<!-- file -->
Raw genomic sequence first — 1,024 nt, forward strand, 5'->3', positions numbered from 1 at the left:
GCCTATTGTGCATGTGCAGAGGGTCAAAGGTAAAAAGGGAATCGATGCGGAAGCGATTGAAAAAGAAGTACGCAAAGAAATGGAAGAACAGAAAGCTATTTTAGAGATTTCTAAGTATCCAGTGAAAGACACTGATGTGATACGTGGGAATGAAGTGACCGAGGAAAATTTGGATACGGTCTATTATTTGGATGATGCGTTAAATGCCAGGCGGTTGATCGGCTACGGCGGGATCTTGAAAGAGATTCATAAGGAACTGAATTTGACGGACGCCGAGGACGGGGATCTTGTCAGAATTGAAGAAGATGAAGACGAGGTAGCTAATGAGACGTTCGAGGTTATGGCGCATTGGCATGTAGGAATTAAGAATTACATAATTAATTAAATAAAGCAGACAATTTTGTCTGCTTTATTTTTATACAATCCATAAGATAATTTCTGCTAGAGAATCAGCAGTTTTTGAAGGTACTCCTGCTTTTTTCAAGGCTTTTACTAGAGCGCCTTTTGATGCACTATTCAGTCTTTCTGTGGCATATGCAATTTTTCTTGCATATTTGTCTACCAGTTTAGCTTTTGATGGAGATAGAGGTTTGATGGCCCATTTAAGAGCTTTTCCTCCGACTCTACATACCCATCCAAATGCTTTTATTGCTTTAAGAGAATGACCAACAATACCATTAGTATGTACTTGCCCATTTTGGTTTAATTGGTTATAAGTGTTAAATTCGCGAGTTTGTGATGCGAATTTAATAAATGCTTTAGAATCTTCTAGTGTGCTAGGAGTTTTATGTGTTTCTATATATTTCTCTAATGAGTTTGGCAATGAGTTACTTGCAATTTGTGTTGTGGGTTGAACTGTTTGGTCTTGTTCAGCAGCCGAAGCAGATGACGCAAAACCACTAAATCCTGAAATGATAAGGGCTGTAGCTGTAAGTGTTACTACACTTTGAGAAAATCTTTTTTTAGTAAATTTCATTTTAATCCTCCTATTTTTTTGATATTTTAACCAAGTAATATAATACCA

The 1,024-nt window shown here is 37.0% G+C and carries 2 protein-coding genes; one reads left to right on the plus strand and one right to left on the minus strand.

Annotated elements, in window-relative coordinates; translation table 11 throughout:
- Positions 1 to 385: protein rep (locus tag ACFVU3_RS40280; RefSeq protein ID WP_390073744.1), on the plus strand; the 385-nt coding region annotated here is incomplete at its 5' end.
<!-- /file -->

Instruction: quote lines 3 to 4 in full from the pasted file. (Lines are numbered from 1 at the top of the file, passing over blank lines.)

The 1,024-nt window shown here is 37.0% G+C and carries 2 protein-coding genes; one reads left to right on the plus strand and one right to left on the minus strand.

Annotated elements, in window-relative coordinates; translation table 11 throughout: